Poster or Presentation Title

Cranial Nerves XIII and XIV

Presenter Information

Benjamin GiustinianiFollow

Location

Schewel 232

Access Type

Campus Access Only

Presentation Type

Oral Presentation

Start Date

4-4-2018 9:45 AM

Department

Biology

Abstract

The cranial nerves in vertebrates originate from the brain and brainstem and innervate sensory and motor functions of the head and neck. In humans, there are twelve pairs of well-described CNs that contribute to function of special senses (vision, smell, taste, hearing and equilibrium), general senses, and voluntary and involuntary muscles. In addition, there are two more cranial nerves that are anatomically independent of the CN I through CN XII, but have been under-recognized. The CN XIII is referred to as the terminal nerve (nervus terminalis) or zero nerve, and may be involved in sexual behavior as a way to sense pheromones in mammalian species. The CN XIV is referred to as the intermediary nerve or intermediate nerve, and runs concurrently with the facial nerve (CN VII). With a series of dissections on human cadavers and some other vertebrate specimens, we recognized and mapped these cranial nerves. We will discuss the functional and evolutionary implication of our comparative evaluation of these cranial nerves.

Faculty Mentor

Dr. Takashi Maie

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Apr 4th, 9:45 AM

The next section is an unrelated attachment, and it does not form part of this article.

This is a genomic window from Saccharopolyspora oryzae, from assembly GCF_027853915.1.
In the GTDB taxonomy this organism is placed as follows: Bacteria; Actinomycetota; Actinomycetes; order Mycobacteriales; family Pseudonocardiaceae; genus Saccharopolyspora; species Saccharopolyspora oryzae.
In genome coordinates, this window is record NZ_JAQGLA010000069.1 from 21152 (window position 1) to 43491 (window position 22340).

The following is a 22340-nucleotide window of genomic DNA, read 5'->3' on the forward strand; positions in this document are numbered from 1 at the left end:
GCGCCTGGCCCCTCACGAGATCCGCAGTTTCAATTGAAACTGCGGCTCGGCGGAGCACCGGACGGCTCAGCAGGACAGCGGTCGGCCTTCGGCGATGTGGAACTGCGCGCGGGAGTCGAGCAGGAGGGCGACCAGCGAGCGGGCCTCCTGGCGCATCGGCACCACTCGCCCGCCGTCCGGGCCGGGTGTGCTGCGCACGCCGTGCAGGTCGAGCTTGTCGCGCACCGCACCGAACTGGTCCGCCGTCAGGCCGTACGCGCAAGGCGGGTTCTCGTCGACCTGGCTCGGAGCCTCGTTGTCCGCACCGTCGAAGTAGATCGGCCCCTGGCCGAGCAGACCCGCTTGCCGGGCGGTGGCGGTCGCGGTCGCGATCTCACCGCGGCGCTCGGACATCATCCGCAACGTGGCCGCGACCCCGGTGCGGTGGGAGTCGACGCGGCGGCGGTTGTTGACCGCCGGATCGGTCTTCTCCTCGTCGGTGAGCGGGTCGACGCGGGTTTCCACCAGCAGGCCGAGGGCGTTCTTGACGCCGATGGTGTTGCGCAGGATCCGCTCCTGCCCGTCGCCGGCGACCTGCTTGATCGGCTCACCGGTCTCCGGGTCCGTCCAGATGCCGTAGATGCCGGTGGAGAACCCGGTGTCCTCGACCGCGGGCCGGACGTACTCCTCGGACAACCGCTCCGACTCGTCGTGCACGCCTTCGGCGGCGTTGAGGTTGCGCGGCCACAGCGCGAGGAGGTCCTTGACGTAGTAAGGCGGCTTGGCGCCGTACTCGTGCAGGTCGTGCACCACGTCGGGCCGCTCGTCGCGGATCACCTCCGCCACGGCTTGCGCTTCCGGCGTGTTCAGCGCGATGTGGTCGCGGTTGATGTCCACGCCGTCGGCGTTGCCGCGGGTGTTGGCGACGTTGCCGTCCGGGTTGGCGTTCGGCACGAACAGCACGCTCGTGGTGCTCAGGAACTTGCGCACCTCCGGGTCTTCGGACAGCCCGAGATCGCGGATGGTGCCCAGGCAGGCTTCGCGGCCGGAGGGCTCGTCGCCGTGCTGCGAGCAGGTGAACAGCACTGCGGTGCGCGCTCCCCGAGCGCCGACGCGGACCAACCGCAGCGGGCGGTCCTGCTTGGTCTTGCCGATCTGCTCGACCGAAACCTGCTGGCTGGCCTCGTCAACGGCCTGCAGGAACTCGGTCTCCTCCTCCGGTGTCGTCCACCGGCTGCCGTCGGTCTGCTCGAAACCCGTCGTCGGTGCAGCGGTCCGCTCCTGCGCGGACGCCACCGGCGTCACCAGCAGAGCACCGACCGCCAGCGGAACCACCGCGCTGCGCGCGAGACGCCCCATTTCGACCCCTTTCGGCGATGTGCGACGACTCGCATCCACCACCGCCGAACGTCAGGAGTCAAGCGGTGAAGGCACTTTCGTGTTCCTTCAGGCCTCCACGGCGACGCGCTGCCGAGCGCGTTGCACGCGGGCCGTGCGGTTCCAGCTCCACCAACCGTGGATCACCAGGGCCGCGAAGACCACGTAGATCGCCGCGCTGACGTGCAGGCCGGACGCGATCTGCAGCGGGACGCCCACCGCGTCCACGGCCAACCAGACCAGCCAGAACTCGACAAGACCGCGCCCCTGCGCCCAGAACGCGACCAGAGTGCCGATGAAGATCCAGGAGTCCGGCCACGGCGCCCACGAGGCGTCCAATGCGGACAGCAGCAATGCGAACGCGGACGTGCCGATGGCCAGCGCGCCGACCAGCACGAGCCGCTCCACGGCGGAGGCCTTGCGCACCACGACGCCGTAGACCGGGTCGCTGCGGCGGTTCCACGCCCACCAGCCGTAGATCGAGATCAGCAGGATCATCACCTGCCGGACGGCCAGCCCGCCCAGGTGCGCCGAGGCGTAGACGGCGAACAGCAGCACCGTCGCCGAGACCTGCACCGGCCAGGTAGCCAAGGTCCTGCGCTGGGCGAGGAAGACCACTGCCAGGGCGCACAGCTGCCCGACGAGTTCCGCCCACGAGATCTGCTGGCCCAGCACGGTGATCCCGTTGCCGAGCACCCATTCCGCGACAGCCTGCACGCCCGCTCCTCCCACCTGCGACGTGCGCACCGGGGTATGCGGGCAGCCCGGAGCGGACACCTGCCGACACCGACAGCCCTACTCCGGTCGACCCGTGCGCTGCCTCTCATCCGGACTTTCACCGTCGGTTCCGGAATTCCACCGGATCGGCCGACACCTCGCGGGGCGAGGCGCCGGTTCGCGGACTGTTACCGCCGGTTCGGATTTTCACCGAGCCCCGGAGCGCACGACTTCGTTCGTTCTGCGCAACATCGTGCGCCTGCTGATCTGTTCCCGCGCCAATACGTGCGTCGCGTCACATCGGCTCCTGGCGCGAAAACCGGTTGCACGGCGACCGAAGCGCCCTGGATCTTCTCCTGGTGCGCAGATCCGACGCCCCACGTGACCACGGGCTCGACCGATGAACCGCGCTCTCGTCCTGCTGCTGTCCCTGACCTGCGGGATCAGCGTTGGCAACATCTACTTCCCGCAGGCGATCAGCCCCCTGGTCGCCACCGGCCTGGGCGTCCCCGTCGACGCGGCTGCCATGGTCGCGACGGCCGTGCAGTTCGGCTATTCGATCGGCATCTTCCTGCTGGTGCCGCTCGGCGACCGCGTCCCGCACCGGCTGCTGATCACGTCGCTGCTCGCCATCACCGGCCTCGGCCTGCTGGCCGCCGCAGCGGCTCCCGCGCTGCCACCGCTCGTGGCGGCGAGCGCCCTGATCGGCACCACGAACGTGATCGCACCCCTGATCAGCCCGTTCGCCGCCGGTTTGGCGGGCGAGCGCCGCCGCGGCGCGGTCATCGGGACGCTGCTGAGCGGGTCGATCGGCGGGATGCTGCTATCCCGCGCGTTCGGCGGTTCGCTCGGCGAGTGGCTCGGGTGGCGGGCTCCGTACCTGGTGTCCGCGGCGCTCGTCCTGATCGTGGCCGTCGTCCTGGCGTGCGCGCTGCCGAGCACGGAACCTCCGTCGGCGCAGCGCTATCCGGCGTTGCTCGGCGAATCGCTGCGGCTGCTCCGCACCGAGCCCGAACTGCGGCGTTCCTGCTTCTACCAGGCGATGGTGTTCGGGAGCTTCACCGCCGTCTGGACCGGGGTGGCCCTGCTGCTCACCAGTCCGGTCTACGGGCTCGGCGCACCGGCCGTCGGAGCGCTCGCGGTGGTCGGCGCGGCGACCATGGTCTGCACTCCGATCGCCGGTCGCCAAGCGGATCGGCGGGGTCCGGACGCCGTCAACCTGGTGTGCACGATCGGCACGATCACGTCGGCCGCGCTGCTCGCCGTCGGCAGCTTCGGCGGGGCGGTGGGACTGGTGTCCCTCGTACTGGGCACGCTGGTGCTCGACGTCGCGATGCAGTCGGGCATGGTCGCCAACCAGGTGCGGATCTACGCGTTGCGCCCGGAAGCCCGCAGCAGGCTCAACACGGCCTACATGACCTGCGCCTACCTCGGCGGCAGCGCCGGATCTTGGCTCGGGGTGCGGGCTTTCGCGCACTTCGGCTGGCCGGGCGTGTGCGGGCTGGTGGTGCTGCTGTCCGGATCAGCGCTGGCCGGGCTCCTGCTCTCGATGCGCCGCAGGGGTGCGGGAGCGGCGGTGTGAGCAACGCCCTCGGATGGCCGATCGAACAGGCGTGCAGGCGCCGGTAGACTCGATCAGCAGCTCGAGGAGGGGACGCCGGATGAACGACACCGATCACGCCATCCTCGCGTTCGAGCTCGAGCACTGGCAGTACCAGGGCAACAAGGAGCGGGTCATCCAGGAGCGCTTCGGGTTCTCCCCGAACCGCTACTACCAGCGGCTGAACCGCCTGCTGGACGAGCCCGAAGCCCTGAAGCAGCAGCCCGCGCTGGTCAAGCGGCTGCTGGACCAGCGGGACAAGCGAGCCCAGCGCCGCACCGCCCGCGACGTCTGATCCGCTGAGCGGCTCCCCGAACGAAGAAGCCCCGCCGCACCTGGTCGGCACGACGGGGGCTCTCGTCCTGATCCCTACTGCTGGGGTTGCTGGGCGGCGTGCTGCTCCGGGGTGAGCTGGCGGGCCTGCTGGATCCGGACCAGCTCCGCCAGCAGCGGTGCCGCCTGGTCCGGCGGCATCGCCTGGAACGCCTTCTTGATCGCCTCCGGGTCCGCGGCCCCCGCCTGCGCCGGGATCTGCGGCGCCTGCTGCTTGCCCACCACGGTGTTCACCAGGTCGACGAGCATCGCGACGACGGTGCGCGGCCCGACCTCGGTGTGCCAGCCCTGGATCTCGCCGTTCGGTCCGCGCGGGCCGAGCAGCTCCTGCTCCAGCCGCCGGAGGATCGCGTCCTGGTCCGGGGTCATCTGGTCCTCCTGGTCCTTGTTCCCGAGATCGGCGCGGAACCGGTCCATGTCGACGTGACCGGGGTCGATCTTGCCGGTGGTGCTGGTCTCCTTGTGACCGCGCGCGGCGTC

Cranial Nerves XIII and XIV

Schewel 232

The cranial nerves in vertebrates originate from the brain and brainstem and innervate sensory and motor functions of the head and neck. In humans, there are twelve pairs of well-described CNs that contribute to function of special senses (vision, smell, taste, hearing and equilibrium), general senses, and voluntary and involuntary muscles. In addition, there are two more cranial nerves that are anatomically independent of the CN I through CN XII, but have been under-recognized. The CN XIII is referred to as the terminal nerve (nervus terminalis) or zero nerve, and may be involved in sexual behavior as a way to sense pheromones in mammalian species. The CN XIV is referred to as the intermediary nerve or intermediate nerve, and runs concurrently with the facial nerve (CN VII). With a series of dissections on human cadavers and some other vertebrate specimens, we recognized and mapped these cranial nerves. We will discuss the functional and evolutionary implication of our comparative evaluation of these cranial nerves.